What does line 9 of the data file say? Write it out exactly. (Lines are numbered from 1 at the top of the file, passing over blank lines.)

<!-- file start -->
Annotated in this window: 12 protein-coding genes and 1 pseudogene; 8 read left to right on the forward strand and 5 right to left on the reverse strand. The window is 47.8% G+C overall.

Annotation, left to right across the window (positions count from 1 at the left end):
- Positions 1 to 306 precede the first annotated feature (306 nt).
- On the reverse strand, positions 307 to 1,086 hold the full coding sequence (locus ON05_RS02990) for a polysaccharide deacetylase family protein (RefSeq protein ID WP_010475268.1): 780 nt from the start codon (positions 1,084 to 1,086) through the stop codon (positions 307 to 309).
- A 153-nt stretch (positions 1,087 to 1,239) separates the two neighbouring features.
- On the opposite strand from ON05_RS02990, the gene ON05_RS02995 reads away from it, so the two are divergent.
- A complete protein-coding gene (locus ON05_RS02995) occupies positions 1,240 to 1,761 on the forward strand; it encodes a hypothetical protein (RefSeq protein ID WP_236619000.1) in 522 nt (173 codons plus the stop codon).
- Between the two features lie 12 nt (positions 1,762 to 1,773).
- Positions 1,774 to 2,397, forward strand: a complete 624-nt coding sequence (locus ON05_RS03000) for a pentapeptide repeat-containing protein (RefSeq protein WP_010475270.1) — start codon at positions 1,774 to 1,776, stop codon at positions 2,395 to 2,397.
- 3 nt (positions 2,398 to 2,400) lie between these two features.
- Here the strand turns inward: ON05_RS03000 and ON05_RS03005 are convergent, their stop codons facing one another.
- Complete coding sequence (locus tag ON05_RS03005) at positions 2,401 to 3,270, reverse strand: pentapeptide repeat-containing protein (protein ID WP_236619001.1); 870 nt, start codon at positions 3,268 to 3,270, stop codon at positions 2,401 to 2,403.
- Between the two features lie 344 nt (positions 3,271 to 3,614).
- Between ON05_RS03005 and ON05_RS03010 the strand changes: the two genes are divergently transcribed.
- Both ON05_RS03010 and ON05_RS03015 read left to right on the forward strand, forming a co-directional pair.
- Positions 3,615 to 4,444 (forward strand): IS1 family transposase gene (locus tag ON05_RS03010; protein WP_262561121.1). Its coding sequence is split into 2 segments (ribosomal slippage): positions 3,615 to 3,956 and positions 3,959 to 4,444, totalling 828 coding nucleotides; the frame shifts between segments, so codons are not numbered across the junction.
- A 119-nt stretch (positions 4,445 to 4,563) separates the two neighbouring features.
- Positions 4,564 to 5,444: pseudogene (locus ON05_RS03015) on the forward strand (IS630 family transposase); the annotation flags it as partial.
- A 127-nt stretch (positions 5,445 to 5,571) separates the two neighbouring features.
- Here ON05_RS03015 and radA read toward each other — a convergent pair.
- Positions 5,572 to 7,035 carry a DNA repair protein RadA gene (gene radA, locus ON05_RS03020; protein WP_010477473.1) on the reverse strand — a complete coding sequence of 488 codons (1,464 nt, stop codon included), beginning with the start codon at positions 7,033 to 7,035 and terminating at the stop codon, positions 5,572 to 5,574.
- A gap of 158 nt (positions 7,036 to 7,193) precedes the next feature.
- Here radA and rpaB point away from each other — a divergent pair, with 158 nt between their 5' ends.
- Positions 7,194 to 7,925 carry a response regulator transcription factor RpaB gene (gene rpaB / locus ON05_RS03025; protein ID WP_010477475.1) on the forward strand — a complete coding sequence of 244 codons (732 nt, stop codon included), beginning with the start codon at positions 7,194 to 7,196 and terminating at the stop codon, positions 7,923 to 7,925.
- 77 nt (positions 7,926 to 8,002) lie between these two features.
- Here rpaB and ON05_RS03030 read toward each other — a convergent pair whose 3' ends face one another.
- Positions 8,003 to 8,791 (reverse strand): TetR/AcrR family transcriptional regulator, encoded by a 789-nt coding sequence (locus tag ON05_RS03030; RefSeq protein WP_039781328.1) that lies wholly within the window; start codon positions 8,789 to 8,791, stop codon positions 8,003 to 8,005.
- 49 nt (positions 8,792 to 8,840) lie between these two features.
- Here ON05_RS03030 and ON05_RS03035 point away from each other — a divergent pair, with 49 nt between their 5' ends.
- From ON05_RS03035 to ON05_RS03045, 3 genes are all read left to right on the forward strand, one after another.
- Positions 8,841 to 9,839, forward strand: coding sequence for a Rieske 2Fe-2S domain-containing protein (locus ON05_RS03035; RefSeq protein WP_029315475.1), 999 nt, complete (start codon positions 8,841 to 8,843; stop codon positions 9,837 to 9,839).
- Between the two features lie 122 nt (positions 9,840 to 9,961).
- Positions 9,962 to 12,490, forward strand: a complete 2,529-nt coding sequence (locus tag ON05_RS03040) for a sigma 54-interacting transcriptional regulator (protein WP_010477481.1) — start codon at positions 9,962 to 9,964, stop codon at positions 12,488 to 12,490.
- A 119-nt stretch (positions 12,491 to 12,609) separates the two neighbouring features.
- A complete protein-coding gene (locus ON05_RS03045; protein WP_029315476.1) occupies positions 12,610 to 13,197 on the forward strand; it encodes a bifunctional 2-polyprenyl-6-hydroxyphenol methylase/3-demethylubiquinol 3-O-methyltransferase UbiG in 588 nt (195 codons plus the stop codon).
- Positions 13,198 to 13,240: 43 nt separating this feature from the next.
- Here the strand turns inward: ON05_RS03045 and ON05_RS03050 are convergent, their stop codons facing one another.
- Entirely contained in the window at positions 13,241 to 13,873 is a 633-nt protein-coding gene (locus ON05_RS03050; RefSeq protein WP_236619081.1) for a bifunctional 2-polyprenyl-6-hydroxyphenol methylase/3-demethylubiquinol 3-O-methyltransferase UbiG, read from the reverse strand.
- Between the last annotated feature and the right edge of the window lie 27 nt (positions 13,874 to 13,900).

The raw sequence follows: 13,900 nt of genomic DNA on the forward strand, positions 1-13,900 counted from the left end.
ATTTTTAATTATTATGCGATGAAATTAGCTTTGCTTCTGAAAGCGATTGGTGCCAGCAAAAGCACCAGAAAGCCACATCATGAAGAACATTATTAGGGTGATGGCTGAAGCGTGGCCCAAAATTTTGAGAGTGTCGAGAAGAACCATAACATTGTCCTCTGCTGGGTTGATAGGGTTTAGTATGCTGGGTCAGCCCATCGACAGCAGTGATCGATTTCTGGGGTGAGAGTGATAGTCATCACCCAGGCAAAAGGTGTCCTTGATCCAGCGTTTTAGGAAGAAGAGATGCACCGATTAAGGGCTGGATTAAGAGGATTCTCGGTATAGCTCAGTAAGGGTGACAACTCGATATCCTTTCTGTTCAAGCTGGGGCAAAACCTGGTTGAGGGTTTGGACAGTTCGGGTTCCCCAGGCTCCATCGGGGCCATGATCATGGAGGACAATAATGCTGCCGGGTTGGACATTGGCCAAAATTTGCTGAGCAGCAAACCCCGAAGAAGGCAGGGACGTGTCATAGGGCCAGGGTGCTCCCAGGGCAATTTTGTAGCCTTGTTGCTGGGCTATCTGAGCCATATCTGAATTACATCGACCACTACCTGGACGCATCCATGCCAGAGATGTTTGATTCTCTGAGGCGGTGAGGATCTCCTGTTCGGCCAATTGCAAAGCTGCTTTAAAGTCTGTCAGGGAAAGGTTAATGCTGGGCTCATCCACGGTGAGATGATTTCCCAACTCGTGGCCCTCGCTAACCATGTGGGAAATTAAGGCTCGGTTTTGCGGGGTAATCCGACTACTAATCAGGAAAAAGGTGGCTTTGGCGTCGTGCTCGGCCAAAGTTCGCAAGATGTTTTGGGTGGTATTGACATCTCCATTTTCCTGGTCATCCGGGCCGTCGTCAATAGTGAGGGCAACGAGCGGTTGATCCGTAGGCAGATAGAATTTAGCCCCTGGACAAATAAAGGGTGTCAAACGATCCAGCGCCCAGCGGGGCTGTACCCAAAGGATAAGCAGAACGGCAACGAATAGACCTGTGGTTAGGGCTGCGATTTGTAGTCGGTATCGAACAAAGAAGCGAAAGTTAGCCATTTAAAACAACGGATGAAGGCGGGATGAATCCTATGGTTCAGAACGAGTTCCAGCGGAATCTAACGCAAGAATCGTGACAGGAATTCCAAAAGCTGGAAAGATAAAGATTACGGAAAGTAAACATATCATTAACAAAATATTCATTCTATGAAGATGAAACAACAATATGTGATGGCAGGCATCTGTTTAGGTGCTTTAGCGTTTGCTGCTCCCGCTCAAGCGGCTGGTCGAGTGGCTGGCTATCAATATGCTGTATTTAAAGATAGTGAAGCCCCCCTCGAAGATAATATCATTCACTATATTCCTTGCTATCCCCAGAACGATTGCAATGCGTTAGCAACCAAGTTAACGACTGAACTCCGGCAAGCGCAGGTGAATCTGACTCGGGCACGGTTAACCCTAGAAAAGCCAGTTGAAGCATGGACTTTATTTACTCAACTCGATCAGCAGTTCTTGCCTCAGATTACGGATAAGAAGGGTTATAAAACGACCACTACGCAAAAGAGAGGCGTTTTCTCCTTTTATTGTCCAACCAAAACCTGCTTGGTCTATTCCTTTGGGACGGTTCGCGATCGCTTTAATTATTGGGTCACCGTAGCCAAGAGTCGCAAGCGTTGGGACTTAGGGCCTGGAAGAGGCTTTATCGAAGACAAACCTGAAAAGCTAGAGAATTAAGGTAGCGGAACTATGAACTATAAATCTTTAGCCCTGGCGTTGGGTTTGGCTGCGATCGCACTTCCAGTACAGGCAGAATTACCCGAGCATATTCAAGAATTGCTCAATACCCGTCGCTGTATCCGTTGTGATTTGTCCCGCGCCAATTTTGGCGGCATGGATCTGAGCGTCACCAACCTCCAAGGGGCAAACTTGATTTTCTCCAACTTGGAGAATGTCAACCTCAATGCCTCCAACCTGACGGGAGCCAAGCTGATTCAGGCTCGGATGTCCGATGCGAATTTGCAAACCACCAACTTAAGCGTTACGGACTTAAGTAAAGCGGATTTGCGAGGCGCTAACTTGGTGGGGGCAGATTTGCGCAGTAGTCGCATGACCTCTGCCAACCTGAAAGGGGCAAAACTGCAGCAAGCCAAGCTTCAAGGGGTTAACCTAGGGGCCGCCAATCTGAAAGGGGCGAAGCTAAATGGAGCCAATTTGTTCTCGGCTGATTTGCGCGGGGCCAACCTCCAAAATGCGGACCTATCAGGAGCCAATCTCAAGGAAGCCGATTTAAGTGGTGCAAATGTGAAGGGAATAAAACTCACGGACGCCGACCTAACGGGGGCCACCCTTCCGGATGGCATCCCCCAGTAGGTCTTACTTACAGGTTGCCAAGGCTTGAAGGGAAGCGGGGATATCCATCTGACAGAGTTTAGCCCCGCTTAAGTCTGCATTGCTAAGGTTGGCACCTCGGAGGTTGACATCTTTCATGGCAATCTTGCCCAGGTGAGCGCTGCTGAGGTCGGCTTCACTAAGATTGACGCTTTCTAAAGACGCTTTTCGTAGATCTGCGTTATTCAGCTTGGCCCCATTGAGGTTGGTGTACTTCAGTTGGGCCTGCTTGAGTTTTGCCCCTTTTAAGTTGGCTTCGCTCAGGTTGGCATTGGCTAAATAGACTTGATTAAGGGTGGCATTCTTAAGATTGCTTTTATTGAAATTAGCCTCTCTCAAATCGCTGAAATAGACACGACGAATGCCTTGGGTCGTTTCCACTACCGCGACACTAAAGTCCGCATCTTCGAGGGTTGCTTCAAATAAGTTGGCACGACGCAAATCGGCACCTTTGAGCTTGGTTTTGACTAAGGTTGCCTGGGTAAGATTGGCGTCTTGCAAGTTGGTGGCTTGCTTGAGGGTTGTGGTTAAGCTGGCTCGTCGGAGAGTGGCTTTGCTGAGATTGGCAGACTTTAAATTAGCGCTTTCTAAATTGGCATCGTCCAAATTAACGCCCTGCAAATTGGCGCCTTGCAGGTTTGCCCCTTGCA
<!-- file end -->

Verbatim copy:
- Positions 1,774 to 2,397, forward strand: a complete 624-nt coding sequence (locus ON05_RS03000) for a pentapeptide repeat-containing protein (RefSeq protein WP_010475270.1) — start codon at positions 1,774 to 1,776, stop codon at positions 2,395 to 2,397.